The brewery has the advantage of having chefs on site (who work at the Black Sheep Bar & Bistro) to devise the food and beer matching options. "We sit down with our chefs and come up with a menu.

"As a general rule of thumb, the lighter the food styles the lighter beer is matched."

Dunn advises licensees thinking of focusing on beer and food matching to speak to their beer suppliers first and see how they can help.

"I think starting with themed evenings in the pub can work well, and then the licensee will be able to gauge the reaction of customers.

"To sell on the provenance of food and drink is also a good selling tool," Dunn says.

Guidelines to good matches

Anyone can try matching some cask beer and food — but what will actually work?

According to Chris Lewis, marketing director for Wells & Young's: "The four golden guidelines to pairing beers with food is that they must fall into one of the following categories: cleanse the palate, co-ordinate the flavour intensity, contrast flavours or complement flavours."

The brewer has launched a scheme in conjunction with Charles Wells Pub Company to help licensees make the most of their beer and food offering. This not only includes assistance with beer and food-matching menus — stating which beer goes best with each dish, but also menu ideas that use the beer in the food.

"This, therefore, drives the throughput of beers because they are being used twice — as an ingredient as well as a food match," he says.

Lewis advises licensees to shout about their cask beers by highlighting them on the menu as a food match, at the bar when people are choosing, and recommend the matches to people when they are deliberating about what to drink.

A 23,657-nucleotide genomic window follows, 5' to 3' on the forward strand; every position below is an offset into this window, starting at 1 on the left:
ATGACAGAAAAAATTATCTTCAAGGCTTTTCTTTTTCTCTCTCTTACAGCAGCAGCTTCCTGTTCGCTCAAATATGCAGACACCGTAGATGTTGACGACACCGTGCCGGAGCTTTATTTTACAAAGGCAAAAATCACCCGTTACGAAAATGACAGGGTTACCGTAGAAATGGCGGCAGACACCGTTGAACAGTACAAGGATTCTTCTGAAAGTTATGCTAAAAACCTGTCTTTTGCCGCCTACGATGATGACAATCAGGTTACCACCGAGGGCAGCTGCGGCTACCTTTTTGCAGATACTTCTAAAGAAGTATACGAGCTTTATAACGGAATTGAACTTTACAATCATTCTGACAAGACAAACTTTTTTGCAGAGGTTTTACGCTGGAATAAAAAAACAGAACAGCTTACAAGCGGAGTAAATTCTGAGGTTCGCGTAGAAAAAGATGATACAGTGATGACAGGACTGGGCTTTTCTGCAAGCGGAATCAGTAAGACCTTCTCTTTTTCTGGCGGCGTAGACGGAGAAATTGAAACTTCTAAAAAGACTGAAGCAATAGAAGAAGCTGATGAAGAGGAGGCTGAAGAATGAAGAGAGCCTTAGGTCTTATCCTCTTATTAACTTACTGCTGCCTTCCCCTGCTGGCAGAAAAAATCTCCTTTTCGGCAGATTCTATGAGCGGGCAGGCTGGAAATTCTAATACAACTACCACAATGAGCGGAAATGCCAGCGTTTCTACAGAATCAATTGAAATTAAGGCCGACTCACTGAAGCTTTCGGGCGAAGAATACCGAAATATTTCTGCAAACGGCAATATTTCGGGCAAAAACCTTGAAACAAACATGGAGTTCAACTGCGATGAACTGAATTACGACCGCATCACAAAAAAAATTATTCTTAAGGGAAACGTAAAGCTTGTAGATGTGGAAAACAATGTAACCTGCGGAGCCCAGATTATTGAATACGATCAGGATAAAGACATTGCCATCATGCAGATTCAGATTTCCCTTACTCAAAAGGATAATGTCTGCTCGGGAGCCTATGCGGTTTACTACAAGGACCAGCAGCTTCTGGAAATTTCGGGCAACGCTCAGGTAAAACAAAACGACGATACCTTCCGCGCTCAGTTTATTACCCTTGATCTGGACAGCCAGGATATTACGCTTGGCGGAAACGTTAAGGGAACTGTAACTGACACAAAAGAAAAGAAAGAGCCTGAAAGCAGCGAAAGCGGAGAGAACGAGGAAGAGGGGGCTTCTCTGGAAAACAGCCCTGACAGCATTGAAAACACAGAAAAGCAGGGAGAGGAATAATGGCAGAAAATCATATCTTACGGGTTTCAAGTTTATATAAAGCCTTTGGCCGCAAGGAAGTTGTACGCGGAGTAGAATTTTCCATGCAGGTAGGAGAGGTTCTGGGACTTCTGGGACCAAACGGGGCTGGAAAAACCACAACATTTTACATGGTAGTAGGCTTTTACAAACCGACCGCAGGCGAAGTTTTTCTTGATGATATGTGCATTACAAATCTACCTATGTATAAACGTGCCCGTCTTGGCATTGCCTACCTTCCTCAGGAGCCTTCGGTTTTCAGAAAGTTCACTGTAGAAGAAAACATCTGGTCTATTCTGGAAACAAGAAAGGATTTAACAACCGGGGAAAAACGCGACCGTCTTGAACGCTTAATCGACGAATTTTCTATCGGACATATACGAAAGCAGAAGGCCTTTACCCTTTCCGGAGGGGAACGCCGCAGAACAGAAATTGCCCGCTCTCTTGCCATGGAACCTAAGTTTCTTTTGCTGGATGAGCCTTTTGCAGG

Pitch to your market

A full-scale drink and food-matching menu may not be right for your pub and pitching your offer to the local market is essential. Angus McKean, chef at the Red Lion in Barnes, south-west London, advises licensees to canvas their market before launching a full-scale food and drink-matching offer.

"You have to be careful you pitch it right. I am aware that, just because we all talk about cask beer and food matching, it doesn't mean the customers do," he says.

McKean concentrates on using Fuller's ales in his cooking and pushing one-off matches to customers.

"The best match is to serve London Porter with a slice of chocolate cake," he adds. McKean also employs Fuller's ales in his cooking, using London Pride in battered fish, for example, although he advises chefs not to overload the menu with these types of matches as it can scare off some of the customers.

He issues a tip to chefs cooking with beer.

"When you cook with wine you get into the habit of reducing it. With beer, just pour it in and serve, so you don't mess with the flavours."

Get your chef involved

Jeff Watts, licensee at the Fuller's Red Lion, in Chalton, Hampshire, has experience of introducing beer and food matching into his former pubs and these have proved a good business booster. McKean says: "We have been in the pub for only a few months and are planning to launch beer and food matching soon.

"This pub already has a good following of real-ale drinkers. I introduced cask beer and food matching at previous pubs and I have seen an uplift in sales. Putting a blackboard alongside the chef's menu with matching suggestions is something that works really well."

He advises licensees considering introducing beer and food matching to start with the head chef and work across the team to ensure everyone is knowledgeable about the topic.

Beer and food matching is important to newly-launched business the Rutland & Derby pub in Leicester. The outlet opened at the end of November, with a delicatessen counter allowing customers to come in and buy products — and eat them — on the premises.

Licensee Sam Hagger said: "I think if you are a little aspirational and people are trading up as you're offering high-quality food, then cask beer and food matching is important.

"All our staff are trained to match wine and beer with the deli. The staff are keen to tell them about it. Because we offer something